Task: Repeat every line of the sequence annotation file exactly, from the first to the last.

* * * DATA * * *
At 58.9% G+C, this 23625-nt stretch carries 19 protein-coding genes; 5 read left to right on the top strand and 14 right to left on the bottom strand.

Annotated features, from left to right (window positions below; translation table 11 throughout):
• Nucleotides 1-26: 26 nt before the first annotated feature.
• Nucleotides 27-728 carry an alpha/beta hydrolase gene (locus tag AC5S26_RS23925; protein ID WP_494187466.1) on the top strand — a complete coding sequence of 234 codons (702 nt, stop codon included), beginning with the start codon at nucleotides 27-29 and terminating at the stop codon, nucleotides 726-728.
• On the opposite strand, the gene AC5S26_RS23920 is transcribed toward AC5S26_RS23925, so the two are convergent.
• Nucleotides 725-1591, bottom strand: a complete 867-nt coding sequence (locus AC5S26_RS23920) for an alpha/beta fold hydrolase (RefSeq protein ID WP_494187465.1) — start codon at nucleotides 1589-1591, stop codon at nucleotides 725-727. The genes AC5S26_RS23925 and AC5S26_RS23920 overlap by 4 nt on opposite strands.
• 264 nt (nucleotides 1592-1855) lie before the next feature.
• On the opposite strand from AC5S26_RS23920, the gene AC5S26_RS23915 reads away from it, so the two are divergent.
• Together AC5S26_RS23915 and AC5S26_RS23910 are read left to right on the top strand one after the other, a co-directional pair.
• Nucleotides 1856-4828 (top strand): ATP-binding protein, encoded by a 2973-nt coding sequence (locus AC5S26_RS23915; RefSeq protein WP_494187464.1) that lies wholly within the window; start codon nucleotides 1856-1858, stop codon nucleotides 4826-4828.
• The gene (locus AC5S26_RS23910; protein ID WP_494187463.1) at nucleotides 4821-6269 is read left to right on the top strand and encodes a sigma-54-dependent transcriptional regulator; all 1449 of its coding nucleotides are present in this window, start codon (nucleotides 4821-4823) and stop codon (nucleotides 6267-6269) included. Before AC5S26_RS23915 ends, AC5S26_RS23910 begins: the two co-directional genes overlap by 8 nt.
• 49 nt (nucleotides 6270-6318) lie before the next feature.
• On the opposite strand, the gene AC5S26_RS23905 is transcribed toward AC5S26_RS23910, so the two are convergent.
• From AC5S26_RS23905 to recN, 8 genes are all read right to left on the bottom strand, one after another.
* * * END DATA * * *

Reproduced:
At 58.9% G+C, this 23625-nt stretch carries 19 protein-coding genes; 5 read left to right on the top strand and 14 right to left on the bottom strand.

Annotated features, from left to right (window positions below; translation table 11 throughout):
• Nucleotides 1-26: 26 nt before the first annotated feature.
• Nucleotides 27-728 carry an alpha/beta hydrolase gene (locus tag AC5S26_RS23925; protein ID WP_494187466.1) on the top strand — a complete coding sequence of 234 codons (702 nt, stop codon included), beginning with the start codon at nucleotides 27-29 and terminating at the stop codon, nucleotides 726-728.
• On the opposite strand, the gene AC5S26_RS23920 is transcribed toward AC5S26_RS23925, so the two are convergent.
• Nucleotides 725-1591, bottom strand: a complete 867-nt coding sequence (locus AC5S26_RS23920) for an alpha/beta fold hydrolase (RefSeq protein ID WP_494187465.1) — start codon at nucleotides 1589-1591, stop codon at nucleotides 725-727. The genes AC5S26_RS23925 and AC5S26_RS23920 overlap by 4 nt on opposite strands.
• 264 nt (nucleotides 1592-1855) lie before the next feature.
• On the opposite strand from AC5S26_RS23920, the gene AC5S26_RS23915 reads away from it, so the two are divergent.
• Together AC5S26_RS23915 and AC5S26_RS23910 are read left to right on the top strand one after the other, a co-directional pair.
• Nucleotides 1856-4828 (top strand): ATP-binding protein, encoded by a 2973-nt coding sequence (locus AC5S26_RS23915; RefSeq protein WP_494187464.1) that lies wholly within the window; start codon nucleotides 1856-1858, stop codon nucleotides 4826-4828.
• The gene (locus AC5S26_RS23910; protein ID WP_494187463.1) at nucleotides 4821-6269 is read left to right on the top strand and encodes a sigma-54-dependent transcriptional regulator; all 1449 of its coding nucleotides are present in this window, start codon (nucleotides 4821-4823) and stop codon (nucleotides 6267-6269) included. Before AC5S26_RS23915 ends, AC5S26_RS23910 begins: the two co-directional genes overlap by 8 nt.
• 49 nt (nucleotides 6270-6318) lie before the next feature.
• On the opposite strand, the gene AC5S26_RS23905 is transcribed toward AC5S26_RS23910, so the two are convergent.
• From AC5S26_RS23905 to recN, 8 genes are all read right to left on the bottom strand, one after another.